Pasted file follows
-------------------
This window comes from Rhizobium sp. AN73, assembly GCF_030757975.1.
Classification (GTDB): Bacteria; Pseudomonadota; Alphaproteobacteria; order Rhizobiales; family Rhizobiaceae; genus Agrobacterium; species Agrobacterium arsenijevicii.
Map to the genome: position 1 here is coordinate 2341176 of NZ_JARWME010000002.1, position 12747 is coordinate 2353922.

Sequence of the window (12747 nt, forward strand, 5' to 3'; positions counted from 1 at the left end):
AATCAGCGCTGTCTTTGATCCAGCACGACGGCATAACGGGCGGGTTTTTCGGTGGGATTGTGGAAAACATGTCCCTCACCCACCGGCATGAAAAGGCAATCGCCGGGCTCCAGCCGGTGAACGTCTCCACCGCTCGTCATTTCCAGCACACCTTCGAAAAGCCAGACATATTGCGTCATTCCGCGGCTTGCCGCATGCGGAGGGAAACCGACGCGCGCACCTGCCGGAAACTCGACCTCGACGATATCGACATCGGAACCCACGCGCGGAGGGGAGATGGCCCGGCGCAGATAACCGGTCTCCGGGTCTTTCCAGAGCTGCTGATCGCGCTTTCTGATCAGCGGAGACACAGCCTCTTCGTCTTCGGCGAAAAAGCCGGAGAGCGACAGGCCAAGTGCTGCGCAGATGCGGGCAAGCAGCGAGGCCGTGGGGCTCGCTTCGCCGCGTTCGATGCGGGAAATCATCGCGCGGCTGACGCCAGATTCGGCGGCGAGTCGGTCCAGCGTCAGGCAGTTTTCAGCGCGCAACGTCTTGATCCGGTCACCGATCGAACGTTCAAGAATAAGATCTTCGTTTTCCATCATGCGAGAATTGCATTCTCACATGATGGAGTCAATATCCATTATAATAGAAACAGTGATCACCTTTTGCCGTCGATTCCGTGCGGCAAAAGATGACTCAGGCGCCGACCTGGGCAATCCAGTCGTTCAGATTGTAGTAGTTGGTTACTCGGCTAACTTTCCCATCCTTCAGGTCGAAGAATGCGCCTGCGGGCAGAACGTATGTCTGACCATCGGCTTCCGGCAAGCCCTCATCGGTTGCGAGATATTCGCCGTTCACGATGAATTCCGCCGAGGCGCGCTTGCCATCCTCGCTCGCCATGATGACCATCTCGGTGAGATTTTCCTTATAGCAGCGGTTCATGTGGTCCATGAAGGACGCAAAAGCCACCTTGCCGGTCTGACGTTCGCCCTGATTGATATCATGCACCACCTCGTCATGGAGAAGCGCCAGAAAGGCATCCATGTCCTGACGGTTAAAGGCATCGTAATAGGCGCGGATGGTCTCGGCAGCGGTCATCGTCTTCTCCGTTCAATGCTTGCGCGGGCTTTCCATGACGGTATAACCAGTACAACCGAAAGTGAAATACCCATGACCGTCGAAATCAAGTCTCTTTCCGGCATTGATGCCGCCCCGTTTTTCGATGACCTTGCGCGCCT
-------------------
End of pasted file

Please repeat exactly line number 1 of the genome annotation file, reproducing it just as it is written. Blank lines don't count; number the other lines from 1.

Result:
This window comes from Rhizobium sp. AN73, assembly GCF_030757975.1.